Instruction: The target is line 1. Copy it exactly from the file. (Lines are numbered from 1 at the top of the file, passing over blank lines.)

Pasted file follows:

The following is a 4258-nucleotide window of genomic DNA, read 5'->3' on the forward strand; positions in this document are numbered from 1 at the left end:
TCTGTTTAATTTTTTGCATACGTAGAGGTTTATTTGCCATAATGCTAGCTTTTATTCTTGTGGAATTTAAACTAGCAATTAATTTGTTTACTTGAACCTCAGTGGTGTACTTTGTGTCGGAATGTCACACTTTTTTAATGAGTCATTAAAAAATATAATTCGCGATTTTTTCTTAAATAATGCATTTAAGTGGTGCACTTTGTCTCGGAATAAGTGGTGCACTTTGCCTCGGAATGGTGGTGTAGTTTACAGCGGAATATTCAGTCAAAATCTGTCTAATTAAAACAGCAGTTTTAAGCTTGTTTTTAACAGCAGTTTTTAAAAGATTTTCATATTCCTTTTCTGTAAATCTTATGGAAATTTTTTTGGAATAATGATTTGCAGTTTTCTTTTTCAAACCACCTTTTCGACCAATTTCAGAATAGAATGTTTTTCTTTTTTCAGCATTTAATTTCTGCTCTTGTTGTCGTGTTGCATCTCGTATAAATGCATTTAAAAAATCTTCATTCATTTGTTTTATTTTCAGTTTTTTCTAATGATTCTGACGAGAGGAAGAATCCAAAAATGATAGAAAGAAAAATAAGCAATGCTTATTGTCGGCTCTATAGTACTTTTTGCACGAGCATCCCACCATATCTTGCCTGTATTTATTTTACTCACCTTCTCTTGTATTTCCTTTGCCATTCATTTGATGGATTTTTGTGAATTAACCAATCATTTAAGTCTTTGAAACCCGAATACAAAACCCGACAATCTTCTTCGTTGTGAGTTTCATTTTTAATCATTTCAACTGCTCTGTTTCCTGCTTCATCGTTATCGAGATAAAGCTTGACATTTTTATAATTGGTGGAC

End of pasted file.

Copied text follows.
The following is a 4258-nucleotide window of genomic DNA, read 5'->3' on the forward strand; positions in this document are numbered from 1 at the left end: